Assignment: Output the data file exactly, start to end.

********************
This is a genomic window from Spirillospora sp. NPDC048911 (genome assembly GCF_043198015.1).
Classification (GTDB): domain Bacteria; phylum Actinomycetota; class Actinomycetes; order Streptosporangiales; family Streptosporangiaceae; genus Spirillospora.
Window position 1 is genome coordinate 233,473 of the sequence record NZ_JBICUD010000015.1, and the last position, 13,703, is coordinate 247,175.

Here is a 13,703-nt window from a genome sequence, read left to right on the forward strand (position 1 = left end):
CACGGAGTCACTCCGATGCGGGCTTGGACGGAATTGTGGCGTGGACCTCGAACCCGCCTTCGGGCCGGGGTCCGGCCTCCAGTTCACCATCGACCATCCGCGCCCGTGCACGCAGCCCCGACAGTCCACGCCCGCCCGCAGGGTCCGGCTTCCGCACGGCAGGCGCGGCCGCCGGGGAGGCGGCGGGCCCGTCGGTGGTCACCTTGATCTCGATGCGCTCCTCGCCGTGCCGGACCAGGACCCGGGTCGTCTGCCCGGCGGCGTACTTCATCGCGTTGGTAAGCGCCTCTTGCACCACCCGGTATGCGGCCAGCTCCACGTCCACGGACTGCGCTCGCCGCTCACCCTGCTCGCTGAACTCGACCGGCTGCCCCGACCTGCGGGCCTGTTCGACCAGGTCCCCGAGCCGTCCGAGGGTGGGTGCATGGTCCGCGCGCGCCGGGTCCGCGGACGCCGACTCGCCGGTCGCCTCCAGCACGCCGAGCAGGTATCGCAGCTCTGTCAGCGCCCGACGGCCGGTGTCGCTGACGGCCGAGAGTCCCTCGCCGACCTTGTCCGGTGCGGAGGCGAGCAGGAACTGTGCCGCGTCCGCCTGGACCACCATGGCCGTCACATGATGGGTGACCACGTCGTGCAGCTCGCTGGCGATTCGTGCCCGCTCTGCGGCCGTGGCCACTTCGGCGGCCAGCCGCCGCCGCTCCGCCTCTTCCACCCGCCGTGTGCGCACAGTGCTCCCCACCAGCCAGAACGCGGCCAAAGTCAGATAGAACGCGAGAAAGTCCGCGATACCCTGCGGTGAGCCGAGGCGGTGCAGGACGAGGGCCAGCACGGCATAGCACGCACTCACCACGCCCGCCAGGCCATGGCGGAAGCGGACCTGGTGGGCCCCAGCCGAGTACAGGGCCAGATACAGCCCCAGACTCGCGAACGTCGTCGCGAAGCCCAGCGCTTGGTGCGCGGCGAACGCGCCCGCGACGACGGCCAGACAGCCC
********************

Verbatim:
This is a genomic window from Spirillospora sp. NPDC048911 (genome assembly GCF_043198015.1).
Classification (GTDB): domain Bacteria; phylum Actinomycetota; class Actinomycetes; order Streptosporangiales; family Streptosporangiaceae; genus Spirillospora.
Window position 1 is genome coordinate 233,473 of the sequence record NZ_JBICUD010000015.1, and the last position, 13,703, is coordinate 247,175.

Here is a 13,703-nt window from a genome sequence, read left to right on the forward strand (position 1 = left end):
CACGGAGTCACTCCGATGCGGGCTTGGACGGAATTGTGGCGTGGACCTCGAACCCGCCTTCGGGCCGGGGTCCGGCCTCCAGTTCACCATCGACCATCCGCGCCCGTGCACGCAGCCCCGACAGTCCACGCCCGCCCGCAGGGTCCGGCTTCCGCACGGCAGGCGCGGCCGCCGGGGAGGCGGCGGGCCCGTCGGTGGTCACCTTGATCTCGATGCGCTCCTCGCCGTGCCGGACCAGGACCCGGGTCGTCTGCCCGGCGGCGTACTTCATCGCGTTGGTAAGCGCCTCTTGCACCACCCGGTATGCGGCCAGCTCCACGTCCACGGACTGCGCTCGCCGCTCACCCTGCTCGCTGAACTCGACCGGCTGCCCCGACCTGCGGGCCTGTTCGACCAGGTCCCCGAGCCGTCCGAGGGTGGGTGCATGGTCCGCGCGCGCCGGGTCCGCGGACGCCGACTCGCCGGTCGCCTCCAGCACGCCGAGCAGGTATCGCAGCTCTGTCAGCGCCCGACGGCCGGTGTCGCTGACGGCCGAGAGTCCCTCGCCGACCTTGTCCGGTGCGGAGGCGAGCAGGAACTGTGCCGCGTCCGCCTGGACCACCATGGCCGTCACATGATGGGTGACCACGTCGTGCAGCTCGCTGGCGATTCGTGCCCGCTCTGCGGCCGTGGCCACTTCGGCGGCCAGCCGCCGCCGCTCCGCCTCTTCCACCCGCCGTGTGCGCACAGTGCTCCCCACCAGCCAGAACGCGGCCAAAGTCAGATAGAACGCGAGAAAGTCCGCGATACCCTGCGGTGAGCCGAGGCGGTGCAGGACGAGGGCCAGCACGGCATAGCACGCACTCACCACGCCCGCCAGGCCATGGCGGAAGCGGACCTGGTGGGCCCCAGCCGAGTACAGGGCCAGATACAGCCCCAGACTCGCGAACGTCGTCGCGAAGCCCAGCGCTTGGTGCGCGGCGAACGCGCCCGCGACGACGGCCAGACAGCCC